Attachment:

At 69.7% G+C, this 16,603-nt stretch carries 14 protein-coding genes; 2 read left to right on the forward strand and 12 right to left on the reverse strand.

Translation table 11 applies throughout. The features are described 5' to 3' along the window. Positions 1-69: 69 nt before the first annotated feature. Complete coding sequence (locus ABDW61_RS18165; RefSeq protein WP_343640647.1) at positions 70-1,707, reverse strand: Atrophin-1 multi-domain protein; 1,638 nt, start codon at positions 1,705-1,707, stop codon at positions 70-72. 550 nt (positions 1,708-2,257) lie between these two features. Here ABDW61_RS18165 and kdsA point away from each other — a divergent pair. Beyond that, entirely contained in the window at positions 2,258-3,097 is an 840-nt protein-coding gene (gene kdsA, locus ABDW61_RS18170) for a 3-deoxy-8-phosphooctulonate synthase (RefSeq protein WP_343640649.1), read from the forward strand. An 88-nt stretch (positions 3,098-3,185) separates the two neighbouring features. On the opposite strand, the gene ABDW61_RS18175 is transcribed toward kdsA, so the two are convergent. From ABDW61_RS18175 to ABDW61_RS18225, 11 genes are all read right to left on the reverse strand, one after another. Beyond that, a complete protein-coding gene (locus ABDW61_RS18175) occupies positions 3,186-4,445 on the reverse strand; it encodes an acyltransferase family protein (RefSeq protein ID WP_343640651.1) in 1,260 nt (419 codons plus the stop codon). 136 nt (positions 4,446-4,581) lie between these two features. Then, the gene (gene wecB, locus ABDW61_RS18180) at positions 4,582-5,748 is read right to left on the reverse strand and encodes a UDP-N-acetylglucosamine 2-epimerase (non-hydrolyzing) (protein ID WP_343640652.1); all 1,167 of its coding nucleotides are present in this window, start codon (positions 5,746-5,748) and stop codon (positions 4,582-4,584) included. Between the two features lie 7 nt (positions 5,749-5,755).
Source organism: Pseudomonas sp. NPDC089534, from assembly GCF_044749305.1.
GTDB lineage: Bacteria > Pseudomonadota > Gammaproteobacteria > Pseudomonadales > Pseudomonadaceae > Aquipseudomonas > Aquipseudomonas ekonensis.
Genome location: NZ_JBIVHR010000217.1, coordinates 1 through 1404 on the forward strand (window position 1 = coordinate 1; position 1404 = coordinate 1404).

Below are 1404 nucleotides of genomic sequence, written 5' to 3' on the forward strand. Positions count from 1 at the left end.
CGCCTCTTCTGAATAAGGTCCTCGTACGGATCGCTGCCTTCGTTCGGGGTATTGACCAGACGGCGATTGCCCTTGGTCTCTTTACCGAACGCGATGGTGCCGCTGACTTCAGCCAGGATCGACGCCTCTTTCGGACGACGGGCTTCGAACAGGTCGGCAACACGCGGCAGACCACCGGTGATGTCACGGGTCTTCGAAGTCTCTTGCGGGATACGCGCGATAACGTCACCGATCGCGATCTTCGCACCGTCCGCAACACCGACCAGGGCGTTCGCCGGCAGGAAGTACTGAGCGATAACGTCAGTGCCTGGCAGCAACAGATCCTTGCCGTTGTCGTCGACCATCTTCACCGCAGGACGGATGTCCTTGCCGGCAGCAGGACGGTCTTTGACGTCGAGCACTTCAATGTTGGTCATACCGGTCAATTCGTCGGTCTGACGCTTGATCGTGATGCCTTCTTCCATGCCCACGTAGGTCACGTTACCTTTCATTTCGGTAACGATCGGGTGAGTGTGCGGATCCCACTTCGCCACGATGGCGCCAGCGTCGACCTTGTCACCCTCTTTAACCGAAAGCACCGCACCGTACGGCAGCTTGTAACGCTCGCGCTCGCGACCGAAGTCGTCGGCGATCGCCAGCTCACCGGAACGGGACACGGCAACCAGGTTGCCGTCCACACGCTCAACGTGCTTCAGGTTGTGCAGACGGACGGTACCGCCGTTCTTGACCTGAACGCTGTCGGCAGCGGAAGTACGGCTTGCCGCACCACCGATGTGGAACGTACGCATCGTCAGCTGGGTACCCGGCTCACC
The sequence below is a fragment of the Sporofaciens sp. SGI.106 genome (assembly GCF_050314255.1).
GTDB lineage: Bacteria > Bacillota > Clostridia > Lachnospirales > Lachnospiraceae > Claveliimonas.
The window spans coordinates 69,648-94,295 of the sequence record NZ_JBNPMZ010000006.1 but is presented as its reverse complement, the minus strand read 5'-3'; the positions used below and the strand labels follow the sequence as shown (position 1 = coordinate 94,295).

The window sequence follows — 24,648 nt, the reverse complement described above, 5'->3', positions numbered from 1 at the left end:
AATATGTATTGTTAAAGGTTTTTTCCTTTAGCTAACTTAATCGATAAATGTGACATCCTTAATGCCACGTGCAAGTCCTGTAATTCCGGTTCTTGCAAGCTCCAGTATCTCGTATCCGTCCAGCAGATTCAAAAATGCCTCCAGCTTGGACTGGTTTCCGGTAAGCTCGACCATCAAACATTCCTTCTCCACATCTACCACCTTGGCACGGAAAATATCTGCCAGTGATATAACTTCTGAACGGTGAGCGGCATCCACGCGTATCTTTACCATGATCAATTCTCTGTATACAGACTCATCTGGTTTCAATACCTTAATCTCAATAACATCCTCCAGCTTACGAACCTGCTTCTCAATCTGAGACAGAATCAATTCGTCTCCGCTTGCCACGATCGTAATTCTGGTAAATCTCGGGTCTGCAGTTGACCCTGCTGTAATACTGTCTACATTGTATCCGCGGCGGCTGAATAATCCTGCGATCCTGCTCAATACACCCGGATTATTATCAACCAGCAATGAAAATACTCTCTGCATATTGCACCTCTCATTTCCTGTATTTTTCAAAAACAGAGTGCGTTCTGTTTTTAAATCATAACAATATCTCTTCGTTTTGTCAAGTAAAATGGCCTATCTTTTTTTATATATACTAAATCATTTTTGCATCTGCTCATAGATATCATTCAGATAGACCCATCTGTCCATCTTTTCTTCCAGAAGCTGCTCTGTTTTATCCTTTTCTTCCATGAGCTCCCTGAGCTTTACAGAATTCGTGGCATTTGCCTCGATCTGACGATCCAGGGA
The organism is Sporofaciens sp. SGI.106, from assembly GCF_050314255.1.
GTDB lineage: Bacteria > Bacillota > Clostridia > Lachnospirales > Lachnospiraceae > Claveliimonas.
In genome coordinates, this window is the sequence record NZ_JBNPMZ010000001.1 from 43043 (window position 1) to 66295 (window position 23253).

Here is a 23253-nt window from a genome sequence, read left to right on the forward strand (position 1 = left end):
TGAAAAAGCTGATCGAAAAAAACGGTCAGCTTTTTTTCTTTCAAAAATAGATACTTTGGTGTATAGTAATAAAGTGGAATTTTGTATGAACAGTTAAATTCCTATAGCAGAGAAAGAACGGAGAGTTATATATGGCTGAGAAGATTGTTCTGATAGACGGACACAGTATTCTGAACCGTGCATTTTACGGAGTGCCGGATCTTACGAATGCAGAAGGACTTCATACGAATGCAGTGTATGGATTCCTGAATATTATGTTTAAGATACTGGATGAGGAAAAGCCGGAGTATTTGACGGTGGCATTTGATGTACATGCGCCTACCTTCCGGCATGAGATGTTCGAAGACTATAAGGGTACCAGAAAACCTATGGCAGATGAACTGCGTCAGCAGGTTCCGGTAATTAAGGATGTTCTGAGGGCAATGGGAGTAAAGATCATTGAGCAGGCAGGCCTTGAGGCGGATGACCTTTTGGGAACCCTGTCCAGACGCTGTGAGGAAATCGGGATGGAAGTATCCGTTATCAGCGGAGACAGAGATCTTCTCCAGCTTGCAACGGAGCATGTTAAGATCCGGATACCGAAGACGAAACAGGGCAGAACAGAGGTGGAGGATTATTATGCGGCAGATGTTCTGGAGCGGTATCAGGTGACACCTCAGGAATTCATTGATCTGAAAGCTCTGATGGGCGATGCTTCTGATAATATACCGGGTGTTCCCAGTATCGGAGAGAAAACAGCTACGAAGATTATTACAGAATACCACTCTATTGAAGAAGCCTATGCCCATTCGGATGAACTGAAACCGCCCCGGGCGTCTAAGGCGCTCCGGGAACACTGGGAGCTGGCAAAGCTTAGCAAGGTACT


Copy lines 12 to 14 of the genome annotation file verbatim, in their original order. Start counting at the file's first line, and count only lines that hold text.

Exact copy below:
AATATGTATTGTTAAAGGTTTTTTCCTTTAGCTAACTTAATCGATAAATGTGACATCCTTAATGCCACGTGCAAGTCCTGTAATTCCGGTTCTTGCAAGCTCCAGTATCTCGTATCCGTCCAGCAGATTCAAAAATGCCTCCAGCTTGGACTGGTTTCCGGTAAGCTCGACCATCAAACATTCCTTCTCCACATCTACCACCTTGGCACGGAAAATATCTGCCAGTGATATAACTTCTGAACGGTGAGCGGCATCCACGCGTATCTTTACCATGATCAATTCTCTGTATACAGACTCATCTGGTTTCAATACCTTAATCTCAATAACATCCTCCAGCTTACGAACCTGCTTCTCAATCTGAGACAGAATCAATTCGTCTCCGCTTGCCACGATCGTAATTCTGGTAAATCTCGGGTCTGCAGTTGACCCTGCTGTAATACTGTCTACATTGTATCCGCGGCGGCTGAATAATCCTGCGATCCTGCTCAATACACCCGGATTATTATCAACCAGCAATGAAAATACTCTCTGCATATTGCACCTCTCATTTCCTGTATTTTTCAAAAACAGAGTGCGTTCTGTTTTTAAATCATAACAATATCTCTTCGTTTTGTCAAGTAAAATGGCCTATCTTTTTTTATATATACTAAATCATTTTTGCATCTGCTCATAGATATCATTCAGATAGACCCATCTGTCCATCTTTTCTTCCAGAAGCTGCTCTGTTTTATCCTTTTCTTCCATGAGCTCCCTGAGCTTTACAGAATTCGTGGCATTTGCCTCGATCTGACGATCCAGGGA
The organism is Sporofaciens sp. SGI.106, from assembly GCF_050314255.1.
GTDB lineage: Bacteria > Bacillota > Clostridia > Lachnospirales > Lachnospiraceae > Claveliimonas.